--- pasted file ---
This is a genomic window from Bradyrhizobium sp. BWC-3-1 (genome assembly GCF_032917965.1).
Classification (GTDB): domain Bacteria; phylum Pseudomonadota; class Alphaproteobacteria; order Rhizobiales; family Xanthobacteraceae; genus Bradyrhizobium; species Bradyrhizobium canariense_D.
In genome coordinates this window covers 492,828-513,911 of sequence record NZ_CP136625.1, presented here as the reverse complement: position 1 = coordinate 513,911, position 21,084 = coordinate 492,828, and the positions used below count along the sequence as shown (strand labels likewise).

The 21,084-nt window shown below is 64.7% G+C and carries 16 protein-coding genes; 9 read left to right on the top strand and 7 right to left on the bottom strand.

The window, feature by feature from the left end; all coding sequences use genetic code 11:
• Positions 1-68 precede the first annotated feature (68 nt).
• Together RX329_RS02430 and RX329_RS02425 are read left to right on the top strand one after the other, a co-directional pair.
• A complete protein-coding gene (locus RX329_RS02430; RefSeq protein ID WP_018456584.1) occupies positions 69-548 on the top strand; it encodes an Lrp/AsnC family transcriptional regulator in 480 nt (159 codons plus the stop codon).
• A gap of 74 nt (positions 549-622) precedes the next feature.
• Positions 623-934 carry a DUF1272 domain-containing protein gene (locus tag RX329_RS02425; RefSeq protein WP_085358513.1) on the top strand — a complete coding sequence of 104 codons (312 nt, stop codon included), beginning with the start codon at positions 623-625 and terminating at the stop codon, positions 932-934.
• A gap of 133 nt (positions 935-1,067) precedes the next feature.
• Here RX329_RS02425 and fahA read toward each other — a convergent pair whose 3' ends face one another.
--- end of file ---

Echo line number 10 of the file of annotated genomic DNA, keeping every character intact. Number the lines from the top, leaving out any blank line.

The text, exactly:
• Positions 623-934 carry a DUF1272 domain-containing protein gene (locus tag RX329_RS02425; RefSeq protein WP_085358513.1) on the top strand — a complete coding sequence of 104 codons (312 nt, stop codon included), beginning with the start codon at positions 623-625 and terminating at the stop codon, positions 932-934.